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Since his father Bob's death in 1981, David Nesta "Ziggy" Marley has emerged from his shadow and become a reggae great in his own right. With four Grammy Awards under his belt, he will headline this year's Raggamuffin Festival in Rotorua this weekend.

Marley says his father was an inspiration for everyone, not just his own family.

"I don't really think about that type of stuff - we have been doing this all of our lives. So I would say music is in my blood and always will be," Marley said.

This is not his first time in New Zealand and he is looking forward to returning.

"New Zealand is a beautiful place. I want to come back and fill up my eyes with some nature, feel the natural vibe and give some energy back to the people," he told The Daily Post.

When interviewing Marley you can't help but think of hot summer days in the Caribbean and Rastafarians reasoning over a smoke. The rhythm of the islands are in his voice.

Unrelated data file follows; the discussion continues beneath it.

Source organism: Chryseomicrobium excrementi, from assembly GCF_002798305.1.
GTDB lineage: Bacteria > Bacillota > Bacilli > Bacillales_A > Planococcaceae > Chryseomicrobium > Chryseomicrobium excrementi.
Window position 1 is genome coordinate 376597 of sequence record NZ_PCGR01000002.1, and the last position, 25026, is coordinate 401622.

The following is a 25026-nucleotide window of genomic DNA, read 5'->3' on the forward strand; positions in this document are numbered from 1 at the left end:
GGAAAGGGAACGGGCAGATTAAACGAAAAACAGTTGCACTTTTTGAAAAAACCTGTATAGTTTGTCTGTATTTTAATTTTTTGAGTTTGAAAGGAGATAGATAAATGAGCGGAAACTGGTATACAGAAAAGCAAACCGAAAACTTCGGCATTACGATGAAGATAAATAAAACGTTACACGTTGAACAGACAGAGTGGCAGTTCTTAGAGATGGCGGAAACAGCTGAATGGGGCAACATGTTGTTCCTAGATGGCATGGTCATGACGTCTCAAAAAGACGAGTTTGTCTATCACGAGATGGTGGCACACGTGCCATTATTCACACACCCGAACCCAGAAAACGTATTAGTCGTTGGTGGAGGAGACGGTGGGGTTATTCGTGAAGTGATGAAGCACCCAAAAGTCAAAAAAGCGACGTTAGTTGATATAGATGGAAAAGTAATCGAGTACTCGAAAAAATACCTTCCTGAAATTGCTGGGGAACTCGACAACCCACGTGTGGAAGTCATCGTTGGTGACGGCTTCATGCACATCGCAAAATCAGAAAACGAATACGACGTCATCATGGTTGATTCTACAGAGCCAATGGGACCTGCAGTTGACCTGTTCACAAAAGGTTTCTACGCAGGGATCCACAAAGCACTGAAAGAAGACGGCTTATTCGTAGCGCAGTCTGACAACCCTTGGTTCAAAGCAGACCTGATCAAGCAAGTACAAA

Festival-goers can expect some reggae classics, but most of his set will borrow from his award-winning 2008 release Love is my Religion. "Of course it will be special. Every day is a special day for me. The rain, it falls, and the sun, it shines, and it's good to be alive."

Marley said his usual backing band The Melody Makers will not be touring with him this year. Instead, he has bought a crew led by legendary reggae percussionist Santa Davis, who played with his father and Peter Tosh.

"We have a few shows in Australia and then the Raggamuffin, but we are not sure what we will do after that. I hope to have a bit of a holiday. Soak up some of those natural New Zealand vibes."

Marley has a simple message which is encapsulated in his latest album. "What I say to everyone is love, no more need to be said. Politicians and preachers need to preach love, not hate - one love, mon."